Charles Houston was born in Washington DC in 1895. He was the grandchild of a former slave and the son of an attorney. He graduated from high school at the age of 15 and from Amherst at the age of 20. He was the college valedictorian and the only African American student in his class.
After service in the U.S. Army, he chose to pursue the practice of law. He wanted to be in a position to fight the wrongs that African Americans were experiencing in all walks of life. He was selected for Harvard Law School and became the first African American to serve as an editor of the Harvard Law Review.
He was on the law faculty at Howard University where he encouraged his students to use their degrees to fight social injustices. One of his students was Thurgood Marshall, the first African American to serve on the U.S. Supreme Court.
Later he became special counsel to the NAACP. It was in this role he was a contributor to nearly every important civil rights case. He became known as The Man Who Killed Jim Crow.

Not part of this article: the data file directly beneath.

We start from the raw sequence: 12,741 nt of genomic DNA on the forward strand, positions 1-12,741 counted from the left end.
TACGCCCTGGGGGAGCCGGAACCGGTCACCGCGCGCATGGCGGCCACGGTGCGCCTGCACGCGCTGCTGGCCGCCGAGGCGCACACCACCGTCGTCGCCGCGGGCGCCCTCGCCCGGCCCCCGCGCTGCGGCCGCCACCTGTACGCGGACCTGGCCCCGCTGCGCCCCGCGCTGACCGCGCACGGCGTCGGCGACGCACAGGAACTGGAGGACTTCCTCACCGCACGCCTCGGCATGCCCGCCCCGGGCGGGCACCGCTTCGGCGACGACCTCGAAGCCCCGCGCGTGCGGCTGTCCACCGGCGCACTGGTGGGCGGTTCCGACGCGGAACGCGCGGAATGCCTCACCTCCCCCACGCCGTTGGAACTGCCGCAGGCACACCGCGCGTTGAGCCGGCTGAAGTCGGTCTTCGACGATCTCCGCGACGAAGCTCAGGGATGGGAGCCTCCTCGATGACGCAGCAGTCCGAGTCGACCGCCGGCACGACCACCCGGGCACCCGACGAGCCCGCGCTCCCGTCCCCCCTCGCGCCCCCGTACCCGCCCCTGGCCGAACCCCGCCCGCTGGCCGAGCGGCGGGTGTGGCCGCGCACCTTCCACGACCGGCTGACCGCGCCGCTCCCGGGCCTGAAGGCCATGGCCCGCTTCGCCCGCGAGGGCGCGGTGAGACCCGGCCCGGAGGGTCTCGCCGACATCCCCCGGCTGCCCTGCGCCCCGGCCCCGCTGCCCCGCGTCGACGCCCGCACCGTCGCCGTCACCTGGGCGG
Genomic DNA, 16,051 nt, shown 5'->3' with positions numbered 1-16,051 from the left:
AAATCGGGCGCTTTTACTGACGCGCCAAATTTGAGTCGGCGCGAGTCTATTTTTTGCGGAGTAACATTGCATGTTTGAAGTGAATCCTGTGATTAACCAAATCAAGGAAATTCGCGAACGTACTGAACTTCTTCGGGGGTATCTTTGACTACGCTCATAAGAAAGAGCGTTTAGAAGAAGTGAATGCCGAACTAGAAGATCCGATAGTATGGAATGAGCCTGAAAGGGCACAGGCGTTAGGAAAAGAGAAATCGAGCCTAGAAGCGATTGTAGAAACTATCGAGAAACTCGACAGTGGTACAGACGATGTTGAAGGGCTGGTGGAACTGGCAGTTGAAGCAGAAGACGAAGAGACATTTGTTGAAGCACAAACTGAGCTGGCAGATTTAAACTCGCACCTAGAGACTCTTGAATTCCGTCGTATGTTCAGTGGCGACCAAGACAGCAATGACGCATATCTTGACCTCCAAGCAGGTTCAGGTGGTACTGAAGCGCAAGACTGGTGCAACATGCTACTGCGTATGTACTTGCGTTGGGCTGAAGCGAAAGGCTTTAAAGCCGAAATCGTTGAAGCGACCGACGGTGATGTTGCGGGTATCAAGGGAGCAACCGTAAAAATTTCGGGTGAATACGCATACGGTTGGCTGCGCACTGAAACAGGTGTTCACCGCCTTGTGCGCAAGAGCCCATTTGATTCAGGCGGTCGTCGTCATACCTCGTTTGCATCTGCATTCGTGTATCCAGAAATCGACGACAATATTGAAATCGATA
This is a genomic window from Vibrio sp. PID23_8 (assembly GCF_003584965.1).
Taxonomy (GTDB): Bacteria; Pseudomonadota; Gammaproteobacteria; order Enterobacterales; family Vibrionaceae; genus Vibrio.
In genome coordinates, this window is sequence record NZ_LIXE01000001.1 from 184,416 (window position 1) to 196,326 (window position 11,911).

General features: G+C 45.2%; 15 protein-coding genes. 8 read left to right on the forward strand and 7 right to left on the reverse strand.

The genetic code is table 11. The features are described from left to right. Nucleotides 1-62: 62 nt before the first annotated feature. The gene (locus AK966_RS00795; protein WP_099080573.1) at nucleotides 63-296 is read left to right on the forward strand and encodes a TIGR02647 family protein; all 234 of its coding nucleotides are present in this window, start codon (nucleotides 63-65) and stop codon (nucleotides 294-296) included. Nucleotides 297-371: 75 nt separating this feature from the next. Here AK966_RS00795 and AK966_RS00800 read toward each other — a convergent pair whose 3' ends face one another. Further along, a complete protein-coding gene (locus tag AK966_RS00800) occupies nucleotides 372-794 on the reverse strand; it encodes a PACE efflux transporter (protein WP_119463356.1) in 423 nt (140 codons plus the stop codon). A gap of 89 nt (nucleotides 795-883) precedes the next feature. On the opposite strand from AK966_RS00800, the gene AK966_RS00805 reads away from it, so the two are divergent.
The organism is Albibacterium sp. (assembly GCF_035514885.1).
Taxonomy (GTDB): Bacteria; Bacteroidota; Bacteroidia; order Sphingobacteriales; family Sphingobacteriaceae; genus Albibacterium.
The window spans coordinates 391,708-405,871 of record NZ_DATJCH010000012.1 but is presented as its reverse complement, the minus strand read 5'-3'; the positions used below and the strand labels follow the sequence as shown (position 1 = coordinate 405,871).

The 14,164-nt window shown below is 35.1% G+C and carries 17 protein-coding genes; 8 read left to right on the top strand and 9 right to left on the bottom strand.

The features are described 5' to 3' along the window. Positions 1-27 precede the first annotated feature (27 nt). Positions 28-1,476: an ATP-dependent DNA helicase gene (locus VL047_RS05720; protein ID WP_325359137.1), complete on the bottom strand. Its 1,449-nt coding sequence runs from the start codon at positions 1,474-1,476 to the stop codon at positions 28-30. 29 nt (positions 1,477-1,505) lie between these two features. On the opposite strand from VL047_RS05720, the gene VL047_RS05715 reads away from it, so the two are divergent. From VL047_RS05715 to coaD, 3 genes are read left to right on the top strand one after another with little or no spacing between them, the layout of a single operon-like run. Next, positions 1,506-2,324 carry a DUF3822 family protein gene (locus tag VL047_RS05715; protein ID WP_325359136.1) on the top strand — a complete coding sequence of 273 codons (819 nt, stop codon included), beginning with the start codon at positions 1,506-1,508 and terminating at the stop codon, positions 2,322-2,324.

His legal battles included a number of milestones for civil rights including:
- Elimination of all-white juries
- Attacking the separate but equal doctrine established in the infamous Plessy vs Ferguson decision
- Opening up law schools to African Americans
- Elimination of restrictive housing for African Americans
- Contributing to the legal strategy that ended up in the landmark decision: Brown vs Board of Education.
For all of his courtroom success, perhaps the greatest achievement of Charles Houston was his legacy of lawyers he trained and mentored to continue fighting for civil rights. He passed away at age 54, but his legacy is still felt 50 years later through the lawyers he trained and the ones that followed them.
Hidden heroes often are the warriors who are little-known but who do the essential work to support others who are more prominent. They contribute through their direct efforts but also through the efforts devoted to preparing those who will follow them.
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“We have defeated Jim Crow, but now we have to deal with his son, Jim Crow Jr., esquire”
– Al Sharpton